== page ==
* Q1 revenue 4.145 bln euros vs expected 4.29 billion euros
* Beer drinking down in all regions except Asia
* Still forecasts like-for-like volume, revenue growth in
* Sees austerity-hit Europe, Nigeria inflation capping
* Shares drop 7 percent, weakest in FTSEurofirst 300 index
(Updates with CFO comment, shares)
By Philip Blenkinsop
BRUSSELS, April 24 Heineken, the
world's third largest brewer, said austerity-hit Europe and
inflation in Nigeria had lowered its expectations for growth
this year, after its beer sales fell in every region except Asia
in the first three months.
The Dutch brewer, which along with rivals is looking
increasingly to Asia for growth, said on Wednesday that sales
volumes and revenues would grow this year, but probably at rates
lower than in 2012.
Previously Heineken, which brews Europe's best selling
Heineken lager and also Sol, Tiger and Strongbow cider, had
forecast growth in 2013 would be at least as high as last year.
Europe's largest brewer said the first quarter had been
weaker than expected and austerity pressures in Europe and the
impact of inflation on Nigerians' spending power would continue.
"What we lost in the first quarter is done. We don't get
that back. Secondly, the rebound in Nigeria is later than
expected," Chief Financial Officer Rene Hooft Graafland told a
conference call. "Third, western Europe stays a difficult
Heineken, like brewing rivals, has sought to increase its
emerging market presence to tap higher growth, while hiking
prices in developed markets. It bought the brewing operations of
Mexico's Femsa in 2010 and took full control of
Asia Pacific Breweries (APB) last year.
About 60 percent of operating profit now comes from emerging
markets, on a par with rival Anheuser-Busch InBev, from
40 percent in 2007.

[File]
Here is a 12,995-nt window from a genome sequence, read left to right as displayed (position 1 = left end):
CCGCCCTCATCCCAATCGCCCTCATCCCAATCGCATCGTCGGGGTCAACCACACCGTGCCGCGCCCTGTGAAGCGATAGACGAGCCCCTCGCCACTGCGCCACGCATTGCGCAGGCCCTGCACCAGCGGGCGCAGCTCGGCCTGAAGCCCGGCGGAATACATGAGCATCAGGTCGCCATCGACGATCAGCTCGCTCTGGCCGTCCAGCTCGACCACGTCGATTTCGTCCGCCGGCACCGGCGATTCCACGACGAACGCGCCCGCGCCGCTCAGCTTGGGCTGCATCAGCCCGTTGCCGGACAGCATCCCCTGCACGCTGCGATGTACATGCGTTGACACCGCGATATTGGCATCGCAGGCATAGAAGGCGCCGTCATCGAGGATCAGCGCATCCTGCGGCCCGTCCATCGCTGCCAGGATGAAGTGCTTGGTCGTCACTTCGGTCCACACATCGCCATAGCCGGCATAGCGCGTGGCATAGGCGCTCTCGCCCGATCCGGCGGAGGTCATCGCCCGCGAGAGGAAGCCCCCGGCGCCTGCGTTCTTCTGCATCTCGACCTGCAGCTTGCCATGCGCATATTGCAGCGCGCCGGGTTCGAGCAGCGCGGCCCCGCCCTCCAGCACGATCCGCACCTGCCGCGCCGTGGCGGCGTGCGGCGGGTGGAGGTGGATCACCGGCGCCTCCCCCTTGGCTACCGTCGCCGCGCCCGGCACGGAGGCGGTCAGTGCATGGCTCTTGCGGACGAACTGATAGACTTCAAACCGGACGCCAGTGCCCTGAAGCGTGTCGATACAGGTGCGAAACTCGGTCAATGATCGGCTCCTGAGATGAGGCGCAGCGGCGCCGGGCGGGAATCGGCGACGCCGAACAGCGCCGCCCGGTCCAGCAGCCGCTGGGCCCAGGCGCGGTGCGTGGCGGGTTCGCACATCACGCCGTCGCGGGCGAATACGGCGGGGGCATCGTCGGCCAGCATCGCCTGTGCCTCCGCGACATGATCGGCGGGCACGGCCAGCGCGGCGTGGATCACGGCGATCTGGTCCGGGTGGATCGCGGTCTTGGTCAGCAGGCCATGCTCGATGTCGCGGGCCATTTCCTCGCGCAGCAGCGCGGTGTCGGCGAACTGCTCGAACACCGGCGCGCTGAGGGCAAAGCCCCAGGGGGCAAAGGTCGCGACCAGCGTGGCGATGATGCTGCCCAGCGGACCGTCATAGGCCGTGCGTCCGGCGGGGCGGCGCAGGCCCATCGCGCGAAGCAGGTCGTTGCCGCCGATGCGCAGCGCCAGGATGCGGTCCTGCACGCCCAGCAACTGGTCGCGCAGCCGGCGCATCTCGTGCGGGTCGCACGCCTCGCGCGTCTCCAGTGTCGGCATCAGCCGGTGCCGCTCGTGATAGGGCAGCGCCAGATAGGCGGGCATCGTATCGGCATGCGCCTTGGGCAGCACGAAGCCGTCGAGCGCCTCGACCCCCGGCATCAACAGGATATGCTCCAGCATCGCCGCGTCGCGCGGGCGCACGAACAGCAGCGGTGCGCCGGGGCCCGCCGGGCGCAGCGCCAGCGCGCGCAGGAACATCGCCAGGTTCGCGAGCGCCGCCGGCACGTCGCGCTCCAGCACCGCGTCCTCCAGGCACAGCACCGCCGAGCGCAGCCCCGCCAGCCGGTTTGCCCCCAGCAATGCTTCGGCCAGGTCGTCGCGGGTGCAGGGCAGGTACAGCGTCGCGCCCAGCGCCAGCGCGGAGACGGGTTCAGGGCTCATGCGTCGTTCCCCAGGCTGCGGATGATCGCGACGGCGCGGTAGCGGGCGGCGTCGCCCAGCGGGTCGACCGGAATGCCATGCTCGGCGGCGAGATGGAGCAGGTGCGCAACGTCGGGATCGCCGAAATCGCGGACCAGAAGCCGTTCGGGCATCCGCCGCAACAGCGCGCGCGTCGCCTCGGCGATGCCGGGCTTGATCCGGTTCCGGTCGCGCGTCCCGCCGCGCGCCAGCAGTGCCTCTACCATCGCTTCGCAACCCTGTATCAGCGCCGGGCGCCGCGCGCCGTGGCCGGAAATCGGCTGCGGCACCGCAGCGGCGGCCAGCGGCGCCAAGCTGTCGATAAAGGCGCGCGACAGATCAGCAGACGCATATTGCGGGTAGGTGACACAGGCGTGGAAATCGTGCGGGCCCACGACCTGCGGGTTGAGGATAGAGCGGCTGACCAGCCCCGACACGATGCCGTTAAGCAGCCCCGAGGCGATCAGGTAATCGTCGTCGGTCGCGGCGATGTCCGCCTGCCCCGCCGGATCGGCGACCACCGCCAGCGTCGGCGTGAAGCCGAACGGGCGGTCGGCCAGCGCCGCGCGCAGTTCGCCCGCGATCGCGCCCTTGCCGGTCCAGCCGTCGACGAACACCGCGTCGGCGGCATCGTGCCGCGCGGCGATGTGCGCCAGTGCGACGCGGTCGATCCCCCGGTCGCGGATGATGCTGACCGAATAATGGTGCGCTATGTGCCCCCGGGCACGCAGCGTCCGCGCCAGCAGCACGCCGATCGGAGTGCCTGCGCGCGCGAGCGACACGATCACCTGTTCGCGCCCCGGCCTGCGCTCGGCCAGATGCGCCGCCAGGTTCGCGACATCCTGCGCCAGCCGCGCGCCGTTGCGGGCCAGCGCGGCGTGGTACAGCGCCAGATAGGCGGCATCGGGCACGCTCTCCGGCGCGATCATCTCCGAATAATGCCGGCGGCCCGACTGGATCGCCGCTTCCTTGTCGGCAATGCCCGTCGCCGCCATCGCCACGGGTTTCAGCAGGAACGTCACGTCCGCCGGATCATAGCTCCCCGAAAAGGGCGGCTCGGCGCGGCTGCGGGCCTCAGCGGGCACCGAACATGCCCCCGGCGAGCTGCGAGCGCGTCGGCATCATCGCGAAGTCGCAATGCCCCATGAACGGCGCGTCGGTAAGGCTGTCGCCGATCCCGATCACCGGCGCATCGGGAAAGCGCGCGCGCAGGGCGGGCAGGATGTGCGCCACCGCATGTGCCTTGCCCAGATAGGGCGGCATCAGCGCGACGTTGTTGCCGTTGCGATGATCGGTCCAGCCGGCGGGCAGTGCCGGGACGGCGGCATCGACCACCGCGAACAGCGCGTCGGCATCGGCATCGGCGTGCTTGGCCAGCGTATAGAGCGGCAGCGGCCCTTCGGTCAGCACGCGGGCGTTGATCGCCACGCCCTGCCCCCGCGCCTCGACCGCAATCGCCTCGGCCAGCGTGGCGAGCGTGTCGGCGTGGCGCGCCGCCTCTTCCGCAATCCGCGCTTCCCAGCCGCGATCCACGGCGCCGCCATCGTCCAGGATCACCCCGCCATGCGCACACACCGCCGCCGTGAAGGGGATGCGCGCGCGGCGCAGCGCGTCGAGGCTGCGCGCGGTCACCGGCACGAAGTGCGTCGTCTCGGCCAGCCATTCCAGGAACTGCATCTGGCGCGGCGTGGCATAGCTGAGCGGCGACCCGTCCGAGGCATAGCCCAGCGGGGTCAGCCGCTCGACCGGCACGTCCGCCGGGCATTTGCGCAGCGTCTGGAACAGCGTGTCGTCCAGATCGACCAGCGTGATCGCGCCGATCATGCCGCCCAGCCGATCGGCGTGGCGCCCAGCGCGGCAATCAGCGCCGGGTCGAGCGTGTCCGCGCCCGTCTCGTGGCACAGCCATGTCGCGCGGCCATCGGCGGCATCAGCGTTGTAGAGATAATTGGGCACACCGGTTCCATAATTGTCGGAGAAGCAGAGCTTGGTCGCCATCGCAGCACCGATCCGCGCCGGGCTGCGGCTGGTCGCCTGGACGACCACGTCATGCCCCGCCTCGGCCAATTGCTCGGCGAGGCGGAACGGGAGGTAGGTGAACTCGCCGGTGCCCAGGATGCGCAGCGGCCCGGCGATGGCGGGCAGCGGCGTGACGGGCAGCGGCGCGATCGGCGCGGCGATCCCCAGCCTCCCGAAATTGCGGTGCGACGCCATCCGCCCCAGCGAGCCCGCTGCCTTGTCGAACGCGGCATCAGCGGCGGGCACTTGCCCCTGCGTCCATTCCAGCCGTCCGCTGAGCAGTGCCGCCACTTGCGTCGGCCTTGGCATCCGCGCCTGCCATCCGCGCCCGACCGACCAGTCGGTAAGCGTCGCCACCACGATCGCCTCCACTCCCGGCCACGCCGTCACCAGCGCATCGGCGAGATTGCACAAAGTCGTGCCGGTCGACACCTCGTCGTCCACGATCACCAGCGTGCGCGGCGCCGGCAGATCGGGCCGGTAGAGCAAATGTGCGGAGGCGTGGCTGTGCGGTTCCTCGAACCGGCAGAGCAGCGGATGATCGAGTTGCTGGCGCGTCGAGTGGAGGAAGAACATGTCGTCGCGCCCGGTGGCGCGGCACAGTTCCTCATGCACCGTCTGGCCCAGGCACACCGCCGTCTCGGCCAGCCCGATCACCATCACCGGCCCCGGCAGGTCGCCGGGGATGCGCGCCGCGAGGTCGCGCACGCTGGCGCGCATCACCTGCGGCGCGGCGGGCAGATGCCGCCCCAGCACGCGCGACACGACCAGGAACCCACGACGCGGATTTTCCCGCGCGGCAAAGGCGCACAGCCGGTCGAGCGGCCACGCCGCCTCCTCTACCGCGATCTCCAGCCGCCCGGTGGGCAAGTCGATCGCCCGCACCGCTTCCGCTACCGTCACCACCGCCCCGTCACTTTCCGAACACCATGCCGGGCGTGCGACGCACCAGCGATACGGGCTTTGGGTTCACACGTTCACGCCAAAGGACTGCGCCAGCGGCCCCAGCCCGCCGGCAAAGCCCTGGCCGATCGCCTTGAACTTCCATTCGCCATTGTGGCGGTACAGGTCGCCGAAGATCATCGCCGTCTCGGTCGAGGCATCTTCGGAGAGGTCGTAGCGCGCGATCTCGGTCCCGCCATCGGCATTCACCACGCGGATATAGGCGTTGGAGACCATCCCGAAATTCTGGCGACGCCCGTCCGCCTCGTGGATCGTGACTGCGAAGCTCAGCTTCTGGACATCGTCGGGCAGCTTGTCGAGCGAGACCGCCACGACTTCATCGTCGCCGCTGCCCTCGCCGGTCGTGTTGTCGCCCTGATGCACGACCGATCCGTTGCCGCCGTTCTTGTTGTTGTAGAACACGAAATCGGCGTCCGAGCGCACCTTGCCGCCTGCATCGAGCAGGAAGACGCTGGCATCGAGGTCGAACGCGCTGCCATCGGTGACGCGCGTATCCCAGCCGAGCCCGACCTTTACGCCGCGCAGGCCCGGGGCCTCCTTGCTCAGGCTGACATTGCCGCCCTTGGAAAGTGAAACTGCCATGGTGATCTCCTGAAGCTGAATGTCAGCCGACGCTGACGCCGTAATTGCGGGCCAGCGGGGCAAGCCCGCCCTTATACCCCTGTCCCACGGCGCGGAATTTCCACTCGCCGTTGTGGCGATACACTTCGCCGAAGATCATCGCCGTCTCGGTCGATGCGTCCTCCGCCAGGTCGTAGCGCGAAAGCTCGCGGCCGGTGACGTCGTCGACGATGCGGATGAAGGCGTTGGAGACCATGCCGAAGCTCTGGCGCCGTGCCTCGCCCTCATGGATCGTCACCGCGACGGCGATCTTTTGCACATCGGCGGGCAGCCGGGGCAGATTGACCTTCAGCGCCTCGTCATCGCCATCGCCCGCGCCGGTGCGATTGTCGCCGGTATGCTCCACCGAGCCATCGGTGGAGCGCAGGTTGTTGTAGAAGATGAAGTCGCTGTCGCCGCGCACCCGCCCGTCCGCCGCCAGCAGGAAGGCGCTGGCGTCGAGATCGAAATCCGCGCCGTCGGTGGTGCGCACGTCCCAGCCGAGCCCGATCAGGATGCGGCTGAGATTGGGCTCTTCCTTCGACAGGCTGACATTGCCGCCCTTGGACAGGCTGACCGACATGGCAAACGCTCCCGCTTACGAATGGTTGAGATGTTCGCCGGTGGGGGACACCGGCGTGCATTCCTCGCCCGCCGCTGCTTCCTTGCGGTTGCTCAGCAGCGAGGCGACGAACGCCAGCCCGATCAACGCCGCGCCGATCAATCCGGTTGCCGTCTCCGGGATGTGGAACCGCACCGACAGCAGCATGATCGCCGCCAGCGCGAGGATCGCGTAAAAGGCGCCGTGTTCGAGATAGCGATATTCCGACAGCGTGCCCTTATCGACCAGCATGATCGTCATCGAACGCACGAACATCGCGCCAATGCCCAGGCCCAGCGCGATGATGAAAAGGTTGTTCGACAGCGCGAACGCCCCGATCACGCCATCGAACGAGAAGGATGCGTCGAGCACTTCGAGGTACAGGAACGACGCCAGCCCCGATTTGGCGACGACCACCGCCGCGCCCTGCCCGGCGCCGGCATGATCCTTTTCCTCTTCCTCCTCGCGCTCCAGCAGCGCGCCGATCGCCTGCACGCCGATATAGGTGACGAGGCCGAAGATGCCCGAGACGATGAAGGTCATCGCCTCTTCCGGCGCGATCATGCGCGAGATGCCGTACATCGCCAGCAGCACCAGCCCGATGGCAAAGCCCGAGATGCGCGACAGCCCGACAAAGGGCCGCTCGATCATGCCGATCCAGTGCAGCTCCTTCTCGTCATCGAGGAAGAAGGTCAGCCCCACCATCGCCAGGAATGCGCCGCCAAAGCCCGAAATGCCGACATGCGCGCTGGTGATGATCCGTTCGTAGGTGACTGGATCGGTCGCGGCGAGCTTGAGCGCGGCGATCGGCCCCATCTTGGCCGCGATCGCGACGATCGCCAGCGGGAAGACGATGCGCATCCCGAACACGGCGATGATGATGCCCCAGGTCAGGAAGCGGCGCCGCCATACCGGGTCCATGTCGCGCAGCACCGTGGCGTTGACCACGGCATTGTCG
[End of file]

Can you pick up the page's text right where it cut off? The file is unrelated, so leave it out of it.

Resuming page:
Heineken's shares fell as much as 7.6 percent to a 10-week
low of 53.31 euros and were the weakest performers in the
FTSEurofirst 300 index of leading European stocks.
However, they have still gained 12.3 percent in the previous
three months, greater than the 8.7 percent gain of the STOXX
European food and beverage index.
"They have said that the first quarter is not that
representative, but the lower volume and revenue growth will be
met with some degree of disappointment," said Bernstein Research
analyst Trevor Stirling.
Analysts said they were aware of the exceptionally long
winter in northern Europe making people less inclined to go out
to drink, France's 160 percent increase in beer duty and a
slowdown in Nigeria.
But falling sales in what are normally growth markets -
Brazil, due to an earlier Carnival, the Democratic Republic of
Congo after a tax rise, and Russia - as well as broadly flat
sales in Mexico, had made the quarter weaker than expected.
Hooft Graafland said the volume declines would not continue.
Heineken said its revenue in the first three months rose 8.1
percent to 4.145 billion euros ($5.39 billion), below the
average 4.29 billion euros expected in a Reuters poll of seven
banks and brokers.
Excluding the full takeover of APB at the end of last year
and currency effects, revenue was down 2.7 percent.
The group said operating profit declined by a mid-single
digit percentage on a like-for-like basis, due to lower revenue
only partly offset by a cut in marketing expenses and the
results of its cost-savings programme.
Full-year margins should be similar to or just slightly
higher than those of 2012, the financial director said.
Group beer volumes fell 2.7 percent overall, with declines
in all regions except Asia, where the company sold more beer in
Vietnam, China, Malaysia and Indonesia. Western Europe was the
weakest, with an 8.7 percent drop in beer sales.
For Heineken, the first quarter is seasonally less
significant, with more beer sold in the summer. Last year, the
first three months represented 21 percent of consolidated beer
volume and considerably less in terms of profit contributions.
Heineken is the second of the big four brewers to give
figures for the first three months of the year. World number one
Anheuser-Busch reports on April 30, Carlsberg on May
7. SABMiller said last week that lager volumes rose 4
percent in the fourth quarter, but fell in Latin America, its
biggest region. Volumes grew in Africa, Asia and Europe.
($1 = 0.7683 euros)
(Editing by Elaine Hardcastle)